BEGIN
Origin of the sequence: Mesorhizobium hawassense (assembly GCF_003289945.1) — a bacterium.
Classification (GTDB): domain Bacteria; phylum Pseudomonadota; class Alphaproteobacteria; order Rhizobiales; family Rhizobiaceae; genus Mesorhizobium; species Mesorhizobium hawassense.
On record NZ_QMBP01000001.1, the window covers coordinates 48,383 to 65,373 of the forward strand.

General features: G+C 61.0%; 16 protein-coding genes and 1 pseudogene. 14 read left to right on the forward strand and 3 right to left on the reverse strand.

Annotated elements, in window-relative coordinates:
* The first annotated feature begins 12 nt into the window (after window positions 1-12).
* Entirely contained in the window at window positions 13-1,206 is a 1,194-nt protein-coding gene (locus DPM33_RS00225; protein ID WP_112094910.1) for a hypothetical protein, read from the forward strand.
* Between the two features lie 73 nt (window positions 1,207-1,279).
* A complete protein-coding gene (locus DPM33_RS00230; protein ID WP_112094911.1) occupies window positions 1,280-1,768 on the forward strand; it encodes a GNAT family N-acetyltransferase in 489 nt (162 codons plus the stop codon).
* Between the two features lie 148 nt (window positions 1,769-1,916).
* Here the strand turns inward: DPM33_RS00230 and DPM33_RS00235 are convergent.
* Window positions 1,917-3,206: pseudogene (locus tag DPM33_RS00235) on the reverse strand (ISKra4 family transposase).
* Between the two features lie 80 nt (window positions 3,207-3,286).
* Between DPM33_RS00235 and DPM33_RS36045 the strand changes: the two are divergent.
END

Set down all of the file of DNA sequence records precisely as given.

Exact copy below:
Origin of the sequence: Mesorhizobium hawassense (assembly GCF_003289945.1) — a bacterium.
Classification (GTDB): domain Bacteria; phylum Pseudomonadota; class Alphaproteobacteria; order Rhizobiales; family Rhizobiaceae; genus Mesorhizobium; species Mesorhizobium hawassense.
On record NZ_QMBP01000001.1, the window covers coordinates 48,383 to 65,373 of the forward strand.

General features: G+C 61.0%; 16 protein-coding genes and 1 pseudogene. 14 read left to right on the forward strand and 3 right to left on the reverse strand.

Annotated elements, in window-relative coordinates:
* The first annotated feature begins 12 nt into the window (after window positions 1-12).
* Entirely contained in the window at window positions 13-1,206 is a 1,194-nt protein-coding gene (locus DPM33_RS00225; protein ID WP_112094910.1) for a hypothetical protein, read from the forward strand.
* Between the two features lie 73 nt (window positions 1,207-1,279).
* A complete protein-coding gene (locus DPM33_RS00230; protein ID WP_112094911.1) occupies window positions 1,280-1,768 on the forward strand; it encodes a GNAT family N-acetyltransferase in 489 nt (162 codons plus the stop codon).
* Between the two features lie 148 nt (window positions 1,769-1,916).
* Here the strand turns inward: DPM33_RS00230 and DPM33_RS00235 are convergent.
* Window positions 1,917-3,206: pseudogene (locus tag DPM33_RS00235) on the reverse strand (ISKra4 family transposase).
* Between the two features lie 80 nt (window positions 3,207-3,286).
* Between DPM33_RS00235 and DPM33_RS36045 the strand changes: the two are divergent.